September 16, 2012

Libyagate?

The crisis still smoldering in the Middle East, the focus should be on ensuring the safety of American diplomatic personnel as well as civilians who may be in harm's way.  Nevertheless with the stonewalling coming from the White House, attention must turn to Libyagate - what did the president know, and when did he know that there was danger for Americans?


In the news cycle, the various stories are starting to look strikingly bad for the president.

CNN reports that diplomats knew:
Benghazi, Libya (CNN) -- Three days before the deadly assault on the United States consulate in Libya, a local security official says he met with American diplomats in the city and warned them about deteriorating security.

Jamal Mabrouk, a member of the February 17th Brigade, told CNN that he and a battalion commander had a meeting about the economy and security.

He said they told the diplomats that the security situation wasn't good for international business.

"The situation is frightening, it scares us," Mabrouk said they told the U.S. officials. He did not say how they responded.
Gateway Pundit: OSAC, the Department of State's bureau of diplomatic security was apparently caught unaware. As Drudge reports in it's link to the memo on Gateway, the memo has been deleted.

The Independent reports that sensitive information was taken from the consulate in Libya and again, that there was a forewarning that seems to have been ignored:
The US administration is now facing a crisis in Libya. Sensitive documents have gone missing from the consulate in Benghazi and the supposedly secret location of the "safe house" in the city, where the staff had retreated, came under sustained mortar attack. Other such refuges across the country are no longer deemed "safe".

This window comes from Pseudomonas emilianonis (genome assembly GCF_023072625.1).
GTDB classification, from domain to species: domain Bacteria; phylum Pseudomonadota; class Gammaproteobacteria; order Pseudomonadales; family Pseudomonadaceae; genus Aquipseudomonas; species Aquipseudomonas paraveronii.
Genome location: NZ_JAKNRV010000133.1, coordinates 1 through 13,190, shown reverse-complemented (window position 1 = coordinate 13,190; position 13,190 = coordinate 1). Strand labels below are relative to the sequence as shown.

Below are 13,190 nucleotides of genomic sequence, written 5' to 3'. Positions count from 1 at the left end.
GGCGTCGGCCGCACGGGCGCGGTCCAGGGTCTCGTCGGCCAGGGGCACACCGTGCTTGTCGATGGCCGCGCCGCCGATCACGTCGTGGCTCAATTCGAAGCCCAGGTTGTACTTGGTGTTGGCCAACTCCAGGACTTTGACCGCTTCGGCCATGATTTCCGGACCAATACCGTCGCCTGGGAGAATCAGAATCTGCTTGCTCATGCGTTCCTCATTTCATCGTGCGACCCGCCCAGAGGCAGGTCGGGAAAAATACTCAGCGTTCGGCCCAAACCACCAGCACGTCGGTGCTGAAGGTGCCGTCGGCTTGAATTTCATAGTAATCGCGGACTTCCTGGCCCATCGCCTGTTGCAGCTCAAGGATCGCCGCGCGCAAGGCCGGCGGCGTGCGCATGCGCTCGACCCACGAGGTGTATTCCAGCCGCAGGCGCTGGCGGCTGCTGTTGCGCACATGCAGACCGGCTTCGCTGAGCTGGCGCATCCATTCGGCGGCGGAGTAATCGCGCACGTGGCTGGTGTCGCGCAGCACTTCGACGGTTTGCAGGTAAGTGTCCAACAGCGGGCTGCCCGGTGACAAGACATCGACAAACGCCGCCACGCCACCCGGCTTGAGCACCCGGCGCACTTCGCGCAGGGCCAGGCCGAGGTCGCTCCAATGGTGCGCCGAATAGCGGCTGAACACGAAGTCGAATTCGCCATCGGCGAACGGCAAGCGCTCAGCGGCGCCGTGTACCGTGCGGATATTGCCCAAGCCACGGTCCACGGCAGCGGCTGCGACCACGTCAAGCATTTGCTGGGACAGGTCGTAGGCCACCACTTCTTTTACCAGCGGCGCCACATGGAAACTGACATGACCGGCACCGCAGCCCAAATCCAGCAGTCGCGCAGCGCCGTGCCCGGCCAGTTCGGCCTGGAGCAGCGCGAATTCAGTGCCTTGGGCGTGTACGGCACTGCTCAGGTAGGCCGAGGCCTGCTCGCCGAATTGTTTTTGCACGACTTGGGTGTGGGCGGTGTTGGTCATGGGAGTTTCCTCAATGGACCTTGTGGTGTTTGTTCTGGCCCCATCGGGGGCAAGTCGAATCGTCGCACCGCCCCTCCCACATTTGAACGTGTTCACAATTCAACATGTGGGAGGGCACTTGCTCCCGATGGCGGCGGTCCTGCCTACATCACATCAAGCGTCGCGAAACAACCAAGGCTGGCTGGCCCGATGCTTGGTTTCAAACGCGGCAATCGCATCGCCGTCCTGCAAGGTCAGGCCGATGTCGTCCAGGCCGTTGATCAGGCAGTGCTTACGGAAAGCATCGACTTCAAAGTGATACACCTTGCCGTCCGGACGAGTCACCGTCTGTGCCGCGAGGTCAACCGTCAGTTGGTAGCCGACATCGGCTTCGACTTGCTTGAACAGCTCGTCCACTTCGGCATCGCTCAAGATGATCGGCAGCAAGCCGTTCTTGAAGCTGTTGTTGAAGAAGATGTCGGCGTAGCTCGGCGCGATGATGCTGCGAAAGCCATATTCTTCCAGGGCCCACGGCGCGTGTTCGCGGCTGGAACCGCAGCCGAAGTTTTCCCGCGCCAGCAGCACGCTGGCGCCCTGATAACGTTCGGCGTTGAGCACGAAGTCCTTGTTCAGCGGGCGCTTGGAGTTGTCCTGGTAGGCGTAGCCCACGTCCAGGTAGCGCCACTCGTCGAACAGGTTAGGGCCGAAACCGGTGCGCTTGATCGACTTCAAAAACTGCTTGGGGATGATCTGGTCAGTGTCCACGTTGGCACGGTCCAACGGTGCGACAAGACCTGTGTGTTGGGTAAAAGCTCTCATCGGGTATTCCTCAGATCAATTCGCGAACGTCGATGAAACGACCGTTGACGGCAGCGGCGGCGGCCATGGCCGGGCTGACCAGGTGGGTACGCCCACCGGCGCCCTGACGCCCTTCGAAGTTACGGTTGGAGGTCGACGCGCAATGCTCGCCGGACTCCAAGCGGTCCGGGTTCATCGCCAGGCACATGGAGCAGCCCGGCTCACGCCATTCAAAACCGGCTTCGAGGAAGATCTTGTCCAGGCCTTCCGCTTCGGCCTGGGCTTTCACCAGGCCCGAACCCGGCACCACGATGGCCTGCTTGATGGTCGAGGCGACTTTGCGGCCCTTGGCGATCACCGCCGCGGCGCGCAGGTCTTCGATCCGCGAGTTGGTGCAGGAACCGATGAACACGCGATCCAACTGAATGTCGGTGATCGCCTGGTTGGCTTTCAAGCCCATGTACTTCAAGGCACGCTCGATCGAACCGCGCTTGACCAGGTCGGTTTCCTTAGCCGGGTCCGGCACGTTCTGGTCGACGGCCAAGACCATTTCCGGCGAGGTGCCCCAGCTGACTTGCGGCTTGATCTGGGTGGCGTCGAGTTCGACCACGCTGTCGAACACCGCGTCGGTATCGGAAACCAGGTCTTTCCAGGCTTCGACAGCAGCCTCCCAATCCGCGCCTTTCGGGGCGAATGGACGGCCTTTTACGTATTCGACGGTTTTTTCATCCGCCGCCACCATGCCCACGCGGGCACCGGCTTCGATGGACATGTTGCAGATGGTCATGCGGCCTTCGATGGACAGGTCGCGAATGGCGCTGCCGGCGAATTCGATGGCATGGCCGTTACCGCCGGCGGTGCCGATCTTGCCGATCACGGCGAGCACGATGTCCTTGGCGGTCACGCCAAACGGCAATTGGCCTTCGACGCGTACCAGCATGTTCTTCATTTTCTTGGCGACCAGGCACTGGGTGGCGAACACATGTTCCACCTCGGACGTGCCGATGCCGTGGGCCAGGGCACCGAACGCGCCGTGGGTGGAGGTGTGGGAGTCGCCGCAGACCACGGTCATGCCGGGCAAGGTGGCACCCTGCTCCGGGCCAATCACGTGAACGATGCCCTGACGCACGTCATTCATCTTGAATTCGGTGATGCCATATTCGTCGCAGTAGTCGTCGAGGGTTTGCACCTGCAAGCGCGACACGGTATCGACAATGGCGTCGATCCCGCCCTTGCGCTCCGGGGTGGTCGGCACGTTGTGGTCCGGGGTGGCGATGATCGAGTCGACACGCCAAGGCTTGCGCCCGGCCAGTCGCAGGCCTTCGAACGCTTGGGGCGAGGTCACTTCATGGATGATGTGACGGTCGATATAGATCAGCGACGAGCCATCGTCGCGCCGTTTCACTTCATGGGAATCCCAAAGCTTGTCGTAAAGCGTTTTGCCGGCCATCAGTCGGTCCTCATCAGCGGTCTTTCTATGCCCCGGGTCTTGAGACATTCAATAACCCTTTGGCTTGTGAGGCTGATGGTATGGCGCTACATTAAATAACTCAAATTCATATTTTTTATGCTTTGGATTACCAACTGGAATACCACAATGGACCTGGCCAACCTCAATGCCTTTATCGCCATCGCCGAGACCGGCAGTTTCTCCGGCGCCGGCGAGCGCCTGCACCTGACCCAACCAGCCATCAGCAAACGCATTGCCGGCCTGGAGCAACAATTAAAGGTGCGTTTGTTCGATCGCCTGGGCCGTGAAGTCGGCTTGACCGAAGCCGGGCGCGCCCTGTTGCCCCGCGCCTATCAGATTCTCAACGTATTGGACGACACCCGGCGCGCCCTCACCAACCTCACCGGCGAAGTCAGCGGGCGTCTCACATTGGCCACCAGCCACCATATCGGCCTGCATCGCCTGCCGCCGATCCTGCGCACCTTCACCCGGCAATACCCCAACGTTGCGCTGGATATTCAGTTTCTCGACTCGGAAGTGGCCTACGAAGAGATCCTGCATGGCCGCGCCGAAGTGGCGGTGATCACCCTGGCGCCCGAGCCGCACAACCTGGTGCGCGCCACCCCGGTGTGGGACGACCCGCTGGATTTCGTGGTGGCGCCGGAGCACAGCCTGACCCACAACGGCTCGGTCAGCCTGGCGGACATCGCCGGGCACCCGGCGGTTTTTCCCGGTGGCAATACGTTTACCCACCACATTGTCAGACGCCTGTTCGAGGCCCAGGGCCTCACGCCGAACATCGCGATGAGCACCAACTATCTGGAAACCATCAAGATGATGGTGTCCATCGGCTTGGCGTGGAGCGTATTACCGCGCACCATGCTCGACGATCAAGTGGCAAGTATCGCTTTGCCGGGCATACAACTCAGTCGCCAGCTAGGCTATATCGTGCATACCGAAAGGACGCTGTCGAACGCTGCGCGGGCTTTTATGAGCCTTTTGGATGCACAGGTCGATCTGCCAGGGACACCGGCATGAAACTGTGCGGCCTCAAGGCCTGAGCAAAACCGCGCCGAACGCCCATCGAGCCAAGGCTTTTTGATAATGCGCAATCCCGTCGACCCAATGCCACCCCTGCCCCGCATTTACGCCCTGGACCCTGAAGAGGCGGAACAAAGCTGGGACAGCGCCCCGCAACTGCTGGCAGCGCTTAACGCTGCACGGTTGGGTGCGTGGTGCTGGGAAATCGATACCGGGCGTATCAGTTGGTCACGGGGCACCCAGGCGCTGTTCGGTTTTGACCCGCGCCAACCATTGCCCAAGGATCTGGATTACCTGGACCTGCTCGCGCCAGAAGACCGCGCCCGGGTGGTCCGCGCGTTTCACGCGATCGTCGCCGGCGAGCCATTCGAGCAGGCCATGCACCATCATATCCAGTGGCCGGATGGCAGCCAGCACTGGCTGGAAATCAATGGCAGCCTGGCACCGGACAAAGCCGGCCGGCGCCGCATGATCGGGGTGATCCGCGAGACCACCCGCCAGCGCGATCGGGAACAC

Some of the missing papers from the consulate are said to list names of Libyans who are working with Americans, putting them potentially at risk from extremist groups, while some of the other documents are said to relate to oil contracts.

According to senior diplomatic sources, the US State Department had credible information 48 hours before mobs charged the consulate in Benghazi, and the embassy in Cairo, that American missions may be targeted, but no warnings were given for diplomats to go on high alert and "lockdown", under which movement is severely restricted.
Meanwhile the administration is issuing denials about knowing anything ahead of time.  As Politico reports;
The Obama administration is flatly denying a blaring British newspaper report that the U.S. diplomats in Libya were killed as a result of a “continuing security breach,” and that “credible information” about possible attacks had been ignored.

A U.S. official told POLITICO: “There's no intelligence indicating that the attack in Benghazi was premeditated.”
If the administration is denying it now, they'd better be telling the truth, or it will evolve into Libyagate in no time.


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